In January of 2002, Astaro was one of the pioneers in the UTM space on a much smaller scale, he said. Other companies use open source to fit their needs. But it was how Astaro adapted the open source platform to fit enterprise needs that made the difference.
“The initial risk was that open source would hold [Hichert] back. But he leveraged it to make it work for his needs,” Kolodgy said.
Gunning for Competitors
When Symantec recently announced it was bowing out of its two-tiered sales approach that combined direct and channel marketing, Astaro decided to go after new customers. It expanded its channel partners and offered a bounty on conversions of Symantec renewals to Astaro.
On June 12, Symantec introduced a new promotion aimed at cutting out its resellers and pushing more automated renewals aimed at the SMB market.
In response, Alex Quinonez noted that Astaro recently quadrupled its field channel marketing team to grow more sales. Those efforts will go after Syamntec customers, offering discounts to resellers that wish to turn away from larger security firm.
“Joining Astaro’s partner program allows resellers to take advantage of a newly built field channel marketing team, resources, training, as well as aggressive margins of up to 40 percent,” Quinonez said.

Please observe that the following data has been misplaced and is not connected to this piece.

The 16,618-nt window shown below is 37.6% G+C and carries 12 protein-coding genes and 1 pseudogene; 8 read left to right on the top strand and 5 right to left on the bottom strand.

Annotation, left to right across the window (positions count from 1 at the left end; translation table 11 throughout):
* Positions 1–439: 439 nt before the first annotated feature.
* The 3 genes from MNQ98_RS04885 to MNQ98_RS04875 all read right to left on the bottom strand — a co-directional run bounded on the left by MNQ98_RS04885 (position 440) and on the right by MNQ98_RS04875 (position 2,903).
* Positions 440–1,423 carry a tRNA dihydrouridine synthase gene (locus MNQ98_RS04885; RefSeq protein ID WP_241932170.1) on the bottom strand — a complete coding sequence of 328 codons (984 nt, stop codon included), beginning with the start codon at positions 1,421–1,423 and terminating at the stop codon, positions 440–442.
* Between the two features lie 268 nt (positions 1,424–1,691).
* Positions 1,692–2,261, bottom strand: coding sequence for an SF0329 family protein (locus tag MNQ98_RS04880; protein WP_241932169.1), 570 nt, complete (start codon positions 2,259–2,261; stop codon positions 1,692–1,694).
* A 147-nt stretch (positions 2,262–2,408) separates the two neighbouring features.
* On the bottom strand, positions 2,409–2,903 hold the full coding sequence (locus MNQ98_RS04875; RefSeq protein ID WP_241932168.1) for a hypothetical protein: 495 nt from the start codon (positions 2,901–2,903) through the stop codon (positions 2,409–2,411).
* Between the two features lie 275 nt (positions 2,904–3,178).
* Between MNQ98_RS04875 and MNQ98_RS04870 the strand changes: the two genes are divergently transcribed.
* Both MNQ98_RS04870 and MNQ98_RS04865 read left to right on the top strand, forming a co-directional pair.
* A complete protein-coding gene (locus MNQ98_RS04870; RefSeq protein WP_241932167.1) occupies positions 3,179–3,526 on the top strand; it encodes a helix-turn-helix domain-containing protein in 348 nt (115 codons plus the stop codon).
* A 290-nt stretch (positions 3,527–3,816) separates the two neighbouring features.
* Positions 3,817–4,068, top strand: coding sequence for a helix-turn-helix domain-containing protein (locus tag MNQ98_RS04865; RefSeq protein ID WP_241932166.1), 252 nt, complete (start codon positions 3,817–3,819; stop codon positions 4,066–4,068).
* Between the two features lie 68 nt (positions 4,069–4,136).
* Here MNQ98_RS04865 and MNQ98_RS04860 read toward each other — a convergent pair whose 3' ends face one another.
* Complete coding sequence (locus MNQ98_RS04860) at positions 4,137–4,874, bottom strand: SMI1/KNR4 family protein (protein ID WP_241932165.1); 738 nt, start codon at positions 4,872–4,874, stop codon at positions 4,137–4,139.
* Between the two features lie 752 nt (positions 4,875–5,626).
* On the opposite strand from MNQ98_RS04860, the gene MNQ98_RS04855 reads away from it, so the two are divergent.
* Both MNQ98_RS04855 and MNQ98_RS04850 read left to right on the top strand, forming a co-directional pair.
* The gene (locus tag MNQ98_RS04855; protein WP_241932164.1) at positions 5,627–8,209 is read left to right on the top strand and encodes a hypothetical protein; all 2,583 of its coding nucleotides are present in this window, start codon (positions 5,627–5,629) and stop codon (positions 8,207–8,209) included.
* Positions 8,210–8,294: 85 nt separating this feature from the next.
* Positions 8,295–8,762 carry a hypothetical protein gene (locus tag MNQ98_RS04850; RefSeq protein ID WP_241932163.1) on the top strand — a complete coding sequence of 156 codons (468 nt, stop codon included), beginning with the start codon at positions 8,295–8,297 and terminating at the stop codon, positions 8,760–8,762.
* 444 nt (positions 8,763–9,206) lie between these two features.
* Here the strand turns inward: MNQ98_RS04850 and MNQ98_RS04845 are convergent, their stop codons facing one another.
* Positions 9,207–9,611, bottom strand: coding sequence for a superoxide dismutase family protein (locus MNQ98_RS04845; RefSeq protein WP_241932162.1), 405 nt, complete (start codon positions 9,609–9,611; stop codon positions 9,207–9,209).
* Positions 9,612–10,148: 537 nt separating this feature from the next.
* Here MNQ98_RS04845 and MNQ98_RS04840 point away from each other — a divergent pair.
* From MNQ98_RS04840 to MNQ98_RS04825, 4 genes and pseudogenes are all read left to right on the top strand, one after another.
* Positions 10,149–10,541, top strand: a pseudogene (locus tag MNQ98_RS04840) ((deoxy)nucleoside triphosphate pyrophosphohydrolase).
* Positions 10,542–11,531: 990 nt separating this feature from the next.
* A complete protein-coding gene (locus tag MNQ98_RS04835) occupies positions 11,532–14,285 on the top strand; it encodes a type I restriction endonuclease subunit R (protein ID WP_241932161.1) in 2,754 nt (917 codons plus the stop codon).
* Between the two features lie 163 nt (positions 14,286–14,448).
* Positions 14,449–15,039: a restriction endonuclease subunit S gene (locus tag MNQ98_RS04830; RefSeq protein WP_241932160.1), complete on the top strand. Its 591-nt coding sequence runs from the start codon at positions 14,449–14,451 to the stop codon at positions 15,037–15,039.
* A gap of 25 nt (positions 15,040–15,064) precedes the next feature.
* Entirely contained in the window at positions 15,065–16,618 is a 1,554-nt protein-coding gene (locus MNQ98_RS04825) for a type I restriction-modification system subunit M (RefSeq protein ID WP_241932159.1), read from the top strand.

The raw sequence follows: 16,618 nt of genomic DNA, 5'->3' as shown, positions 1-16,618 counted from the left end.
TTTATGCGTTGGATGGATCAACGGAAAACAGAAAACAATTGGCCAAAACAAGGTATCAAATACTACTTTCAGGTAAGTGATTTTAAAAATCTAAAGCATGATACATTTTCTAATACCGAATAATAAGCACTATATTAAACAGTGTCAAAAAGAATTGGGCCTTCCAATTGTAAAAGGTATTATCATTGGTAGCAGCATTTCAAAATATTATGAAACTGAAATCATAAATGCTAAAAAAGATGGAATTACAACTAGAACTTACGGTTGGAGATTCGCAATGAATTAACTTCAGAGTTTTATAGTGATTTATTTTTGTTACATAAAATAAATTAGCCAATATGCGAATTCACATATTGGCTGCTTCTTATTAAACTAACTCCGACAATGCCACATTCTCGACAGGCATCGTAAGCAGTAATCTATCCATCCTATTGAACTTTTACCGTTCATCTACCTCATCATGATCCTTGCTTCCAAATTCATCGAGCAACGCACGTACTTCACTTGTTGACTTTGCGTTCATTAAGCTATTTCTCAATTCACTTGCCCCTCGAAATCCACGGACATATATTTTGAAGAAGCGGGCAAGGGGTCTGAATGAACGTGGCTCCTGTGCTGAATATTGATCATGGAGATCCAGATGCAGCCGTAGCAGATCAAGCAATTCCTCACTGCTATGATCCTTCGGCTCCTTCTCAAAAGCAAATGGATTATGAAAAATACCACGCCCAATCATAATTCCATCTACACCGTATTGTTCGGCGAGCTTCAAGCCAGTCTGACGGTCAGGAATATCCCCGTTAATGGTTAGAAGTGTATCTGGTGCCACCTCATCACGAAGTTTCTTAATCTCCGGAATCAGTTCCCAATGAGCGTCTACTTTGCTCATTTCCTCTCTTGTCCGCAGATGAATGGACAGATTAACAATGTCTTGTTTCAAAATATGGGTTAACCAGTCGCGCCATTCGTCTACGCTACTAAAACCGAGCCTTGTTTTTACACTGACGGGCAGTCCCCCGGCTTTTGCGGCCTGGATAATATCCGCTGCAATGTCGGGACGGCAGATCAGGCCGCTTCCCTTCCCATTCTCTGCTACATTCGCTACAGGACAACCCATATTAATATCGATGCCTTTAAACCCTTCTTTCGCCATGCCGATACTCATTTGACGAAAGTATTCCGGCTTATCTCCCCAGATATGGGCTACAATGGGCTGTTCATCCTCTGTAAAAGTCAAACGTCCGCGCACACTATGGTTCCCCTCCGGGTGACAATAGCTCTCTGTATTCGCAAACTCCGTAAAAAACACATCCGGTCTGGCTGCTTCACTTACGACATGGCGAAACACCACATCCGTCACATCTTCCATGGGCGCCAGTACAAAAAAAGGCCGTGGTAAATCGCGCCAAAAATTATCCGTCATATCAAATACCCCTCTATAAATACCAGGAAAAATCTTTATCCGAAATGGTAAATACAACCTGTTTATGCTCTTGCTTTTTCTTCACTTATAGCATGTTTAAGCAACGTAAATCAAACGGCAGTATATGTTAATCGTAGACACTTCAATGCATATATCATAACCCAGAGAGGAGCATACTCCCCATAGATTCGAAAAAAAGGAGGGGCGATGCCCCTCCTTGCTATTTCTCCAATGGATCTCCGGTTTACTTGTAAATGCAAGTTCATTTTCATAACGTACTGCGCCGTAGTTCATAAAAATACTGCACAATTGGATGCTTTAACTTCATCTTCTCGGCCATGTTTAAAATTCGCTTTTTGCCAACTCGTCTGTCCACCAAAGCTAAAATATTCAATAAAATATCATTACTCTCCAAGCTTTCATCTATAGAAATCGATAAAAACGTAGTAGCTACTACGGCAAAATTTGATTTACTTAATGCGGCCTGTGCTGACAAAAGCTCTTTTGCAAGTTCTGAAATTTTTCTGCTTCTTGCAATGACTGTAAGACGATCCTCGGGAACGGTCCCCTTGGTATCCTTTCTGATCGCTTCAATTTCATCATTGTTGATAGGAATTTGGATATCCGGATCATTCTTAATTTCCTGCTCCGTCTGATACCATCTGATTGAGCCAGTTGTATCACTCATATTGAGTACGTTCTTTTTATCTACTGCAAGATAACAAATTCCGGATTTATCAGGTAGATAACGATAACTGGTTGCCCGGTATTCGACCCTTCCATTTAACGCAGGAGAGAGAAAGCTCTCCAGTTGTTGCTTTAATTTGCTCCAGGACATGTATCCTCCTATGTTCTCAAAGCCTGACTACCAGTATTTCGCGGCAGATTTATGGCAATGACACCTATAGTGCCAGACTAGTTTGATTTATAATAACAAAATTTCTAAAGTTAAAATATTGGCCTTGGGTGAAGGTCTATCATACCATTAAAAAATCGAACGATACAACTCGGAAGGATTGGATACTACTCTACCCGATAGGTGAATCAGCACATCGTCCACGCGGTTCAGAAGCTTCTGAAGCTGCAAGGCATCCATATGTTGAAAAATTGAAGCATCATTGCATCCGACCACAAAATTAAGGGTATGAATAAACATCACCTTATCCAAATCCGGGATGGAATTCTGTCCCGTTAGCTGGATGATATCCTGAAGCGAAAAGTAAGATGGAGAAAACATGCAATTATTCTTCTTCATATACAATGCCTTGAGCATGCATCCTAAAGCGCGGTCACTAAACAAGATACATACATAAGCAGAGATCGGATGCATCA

The Road Ahead
Hichert sees the SMB market growing. As more small companies develop deeper ties to the Internet, Astaro plans to continue delivering.
“More mid-size businesses are relying on the Internet. Mission-critical security is more urgent for them. A small business can fail because of that,” said Hichert.
One of the challenges he faces is keeping growth in check, which Hichert said would put the company at risk of losing touch with the SMB market. Staying close to customers will be more difficult as Astaro grows, he said.
However, Astaro faces more demands than just remaining true to its customer base.
“Astaro needs to meet channel-driven competition. The company has to make sure it has a strong base to move up from,” Kolodgy said.
Also, Astaro has to keep up with the fast pace of security technology.
“One of Astaro’s strengths is its ability to run its product in virtualization. The company is making it real easy to get the product to potential customers,” he concluded.